From speaking to advisers about this over the years, most tend to come down on the side of drawing income from an Isa and not touching the pension. However, specific advice will depend on the client’s unique circumstances.
My team had a recent enquiry where a wealthy individual, who had an estate that would be subject to a substantial inheritance tax charge, was not unduly concerned about the tax efficiency of passing on their pension. The simple reason for this was that they had no children and the beneficiaries were going to be nieces, nephews, and a few charities. In those cases, all things being equal, there is no reason a client should not dip into their pension if they wish to.
However, in other situations where individuals who hold other investments such as general investment accounts, investment bonds (either onshore or offshore) or Isas, then the consensus is that it can be more effective to meet income needs from these wrappers first, and not touch the pension.
Apart from the tax efficiency of drawing down on these wrappers, for example through the use of capital gains tax allowances, 5 per cent withdrawals and tax-free withdrawals from an Isa, the possibility of passing on the pension fund to a beneficiary is lingering in the background. If the pension member died under the age of 75 then the death benefits may be totally tax free in the hands of the beneficiary, so then retaining as much as possible in the pension wrapper becomes even more apparent in such scenarios.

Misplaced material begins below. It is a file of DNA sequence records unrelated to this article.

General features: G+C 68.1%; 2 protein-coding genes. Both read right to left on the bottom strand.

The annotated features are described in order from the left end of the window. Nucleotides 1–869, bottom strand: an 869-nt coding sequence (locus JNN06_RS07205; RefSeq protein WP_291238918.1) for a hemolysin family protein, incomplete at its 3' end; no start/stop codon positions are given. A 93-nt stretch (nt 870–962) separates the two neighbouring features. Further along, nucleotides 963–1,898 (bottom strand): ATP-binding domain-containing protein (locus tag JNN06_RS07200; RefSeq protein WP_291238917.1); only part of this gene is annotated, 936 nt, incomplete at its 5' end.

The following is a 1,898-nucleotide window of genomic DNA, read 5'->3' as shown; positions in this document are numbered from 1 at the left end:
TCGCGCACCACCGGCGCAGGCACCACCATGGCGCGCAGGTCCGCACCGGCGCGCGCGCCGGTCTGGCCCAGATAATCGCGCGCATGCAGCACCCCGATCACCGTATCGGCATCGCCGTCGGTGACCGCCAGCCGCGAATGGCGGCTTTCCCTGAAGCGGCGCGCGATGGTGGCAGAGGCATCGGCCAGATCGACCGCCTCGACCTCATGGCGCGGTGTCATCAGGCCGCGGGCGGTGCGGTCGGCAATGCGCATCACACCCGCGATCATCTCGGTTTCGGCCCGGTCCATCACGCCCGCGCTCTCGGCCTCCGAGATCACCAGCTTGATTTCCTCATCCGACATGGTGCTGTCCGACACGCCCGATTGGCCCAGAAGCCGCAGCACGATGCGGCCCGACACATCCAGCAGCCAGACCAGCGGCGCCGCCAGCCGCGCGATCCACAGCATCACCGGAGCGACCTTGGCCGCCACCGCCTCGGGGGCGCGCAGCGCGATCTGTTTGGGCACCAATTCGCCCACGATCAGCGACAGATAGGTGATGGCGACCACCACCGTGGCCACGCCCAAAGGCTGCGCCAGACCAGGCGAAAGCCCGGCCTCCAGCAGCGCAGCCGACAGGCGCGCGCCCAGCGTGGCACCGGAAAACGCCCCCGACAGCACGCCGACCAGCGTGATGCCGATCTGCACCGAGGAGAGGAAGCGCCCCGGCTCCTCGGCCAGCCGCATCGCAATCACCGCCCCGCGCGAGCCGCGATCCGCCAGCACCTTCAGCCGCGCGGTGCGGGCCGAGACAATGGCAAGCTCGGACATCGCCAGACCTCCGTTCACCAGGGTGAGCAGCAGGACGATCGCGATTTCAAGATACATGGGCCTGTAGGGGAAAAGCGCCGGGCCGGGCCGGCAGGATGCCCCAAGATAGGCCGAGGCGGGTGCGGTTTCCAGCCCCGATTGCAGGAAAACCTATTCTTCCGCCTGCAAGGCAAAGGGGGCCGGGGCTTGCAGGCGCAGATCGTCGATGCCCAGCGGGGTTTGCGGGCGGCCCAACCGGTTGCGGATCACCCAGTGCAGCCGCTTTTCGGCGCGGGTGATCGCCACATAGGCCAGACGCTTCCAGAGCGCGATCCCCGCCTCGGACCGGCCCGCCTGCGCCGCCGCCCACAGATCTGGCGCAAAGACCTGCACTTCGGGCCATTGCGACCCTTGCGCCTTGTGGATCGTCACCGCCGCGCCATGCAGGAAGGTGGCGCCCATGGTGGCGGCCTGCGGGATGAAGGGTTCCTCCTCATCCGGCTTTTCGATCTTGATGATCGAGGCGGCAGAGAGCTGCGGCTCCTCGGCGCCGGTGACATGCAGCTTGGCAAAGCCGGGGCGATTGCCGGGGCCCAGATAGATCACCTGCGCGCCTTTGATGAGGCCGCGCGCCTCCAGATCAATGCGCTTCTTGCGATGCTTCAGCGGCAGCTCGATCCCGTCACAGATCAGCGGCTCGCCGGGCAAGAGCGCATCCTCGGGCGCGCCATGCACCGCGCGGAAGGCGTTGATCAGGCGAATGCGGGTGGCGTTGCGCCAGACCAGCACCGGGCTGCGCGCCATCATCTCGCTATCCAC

6. Tackling tax
No client wants to see HM Revenue & Customs swipe away chunks of their retirement wealth, particularly when it comes to the much-hated IHT. Without the right approach, the likes of lifetime allowance and annual allowance can trigger large tax bills that eat into income expectations.
Advisers have a lot of balls to juggle when clients look to them to meet all their retirement goals, while minimising their tax bill, and to do so they need to keep on top of all of the changing legislation.
While there has not been many changes to tax legislation over the past few years, big changes to IHT and CGT are likely, and advisers and platforms must prepare for the inevitable tax consequences of the Covid-19 pandemic.
Tax rises are unlikely to come into play until the next parliament. The delay is down to two factors: giving the economy a chance to recover and the cost of borrowing is currently low. Advisers may want to turn to tax and technical specialists to help cut through any complex changes made by the government in order to help protect their client’s retirement strategy.
One thing we do know is that these types of changes can bring opportunities or sometimes be the death knell to financial products. If any products are suddenly restricted or removed, advisers will need to react and will be looking to the platforms and Sipp providers with the widest range of tax wrapper to help stabilise their client’s portfolio and ensure their retirement stays on track.